The complex wasn’t constructed from a single plan. Rather, it reflects a competition between several successive rulers who came to adorn this great national shrine that would, because of this, become the most important of Egypt’s temples during the New Kingdom.
When you tire of seeing temples and tombs all day, the best way to relax is take a “felucca” trip to a “Banana Island” from Luxor.
A felucca is a small traditional boat made fully from wood, with the exception of the sails made from indigenous cotton or other natural fibers.
The boat is generally furnished with cushions and a stationary table in the middle for refreshments.
It’s not hard to find a felucca to go on since the captions search for their clients on the boardwalk 😀
Luxor’s felucca boat trips are meant for sitting and simply admiring the view…but if you’re lucky, you’ll also be able to see the sunset and observe the mighty Nile River at its most majestic.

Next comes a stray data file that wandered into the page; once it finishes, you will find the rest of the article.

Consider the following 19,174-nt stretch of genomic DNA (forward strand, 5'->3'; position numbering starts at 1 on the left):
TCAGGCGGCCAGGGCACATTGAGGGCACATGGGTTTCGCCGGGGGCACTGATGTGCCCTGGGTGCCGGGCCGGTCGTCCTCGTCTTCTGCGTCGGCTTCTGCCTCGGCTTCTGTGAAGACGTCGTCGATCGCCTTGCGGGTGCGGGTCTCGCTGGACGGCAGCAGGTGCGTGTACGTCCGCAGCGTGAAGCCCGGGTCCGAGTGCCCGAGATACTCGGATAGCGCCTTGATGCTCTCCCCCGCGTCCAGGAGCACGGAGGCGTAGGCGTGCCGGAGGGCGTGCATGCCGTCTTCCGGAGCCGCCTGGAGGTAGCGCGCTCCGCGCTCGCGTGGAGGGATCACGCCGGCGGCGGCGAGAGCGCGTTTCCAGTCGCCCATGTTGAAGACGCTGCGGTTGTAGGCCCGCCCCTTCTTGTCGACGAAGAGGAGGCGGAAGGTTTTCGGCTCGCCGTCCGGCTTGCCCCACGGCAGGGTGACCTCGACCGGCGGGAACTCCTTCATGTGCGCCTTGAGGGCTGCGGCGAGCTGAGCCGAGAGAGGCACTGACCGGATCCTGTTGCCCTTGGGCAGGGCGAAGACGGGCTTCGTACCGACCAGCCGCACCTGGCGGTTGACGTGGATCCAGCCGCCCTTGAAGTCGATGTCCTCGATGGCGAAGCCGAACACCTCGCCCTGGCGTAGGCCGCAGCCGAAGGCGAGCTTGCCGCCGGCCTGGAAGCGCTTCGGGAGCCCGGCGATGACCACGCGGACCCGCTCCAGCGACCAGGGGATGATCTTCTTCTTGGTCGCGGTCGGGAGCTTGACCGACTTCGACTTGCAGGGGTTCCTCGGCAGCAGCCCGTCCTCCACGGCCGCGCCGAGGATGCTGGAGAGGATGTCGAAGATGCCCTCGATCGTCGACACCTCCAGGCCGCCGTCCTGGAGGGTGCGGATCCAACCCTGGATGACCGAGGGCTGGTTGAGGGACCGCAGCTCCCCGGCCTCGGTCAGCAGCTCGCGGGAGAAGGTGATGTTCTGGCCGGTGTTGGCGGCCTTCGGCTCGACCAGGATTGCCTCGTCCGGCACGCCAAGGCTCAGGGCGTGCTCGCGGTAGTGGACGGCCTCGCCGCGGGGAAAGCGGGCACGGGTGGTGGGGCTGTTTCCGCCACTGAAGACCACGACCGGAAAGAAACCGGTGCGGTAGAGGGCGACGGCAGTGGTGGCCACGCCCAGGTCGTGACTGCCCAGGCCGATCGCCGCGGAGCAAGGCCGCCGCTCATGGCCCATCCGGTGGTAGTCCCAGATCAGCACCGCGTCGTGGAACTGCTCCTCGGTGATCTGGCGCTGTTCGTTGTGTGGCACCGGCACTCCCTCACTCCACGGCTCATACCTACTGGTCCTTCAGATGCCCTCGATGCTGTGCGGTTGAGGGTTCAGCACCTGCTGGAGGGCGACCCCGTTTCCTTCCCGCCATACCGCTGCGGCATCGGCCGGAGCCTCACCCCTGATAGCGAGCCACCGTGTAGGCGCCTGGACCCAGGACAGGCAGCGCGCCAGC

c. Hot air balloon
Hot air balloon rides aren’t just for Cappadocia!
Flying over Luxor by hot air balloon is, without a doubt, one of the most unforgettable experiences that I’ve ever had. And is one that I’d do again and again.
Anyone willing to brave the early morning will be rewarded with a panoramic view of the entire region as you take off just after the sunset. The flight takes approximately 1 hour, though the entire excursion is about 3 hours to get there and back from the hotel.
There are many balloon operators in the city and the prices are quite affordable! Group trips generally have larger baskets, holding about 24 passengers plus the pilot.
Aswan is lovely. It’s cute, quaint, and very colorful. The climate is hot all year, so winter is the best time to visit.
The city is known for its charming trips through the Nile Valley with its archeological sites and calm energy. Aswan is a great destination to sail by felucca, and is the home of the famous Abu Simbel Temple.
You can also visit the Nubian Village, also known as “Gharb Seheyl.” Getting to know this incredibly colorful village is a unique cultural experience where you can visit the last remains of the Nubian civilization that once coexisted with the ancient Egyptians.
Not only is Aswan a place to take beautiful pictures, but it’s also a place where you can buy beautiful souvenirs!
Where to visit/what to do in Aswan:
a. Philae Temple
Without further ado, this is my favorite temple in Egypt!
Philae is one of the most interesting temple complexes in Egypt. Since it’s located on Aglika Island, you’ll need to take a water taxi to get there.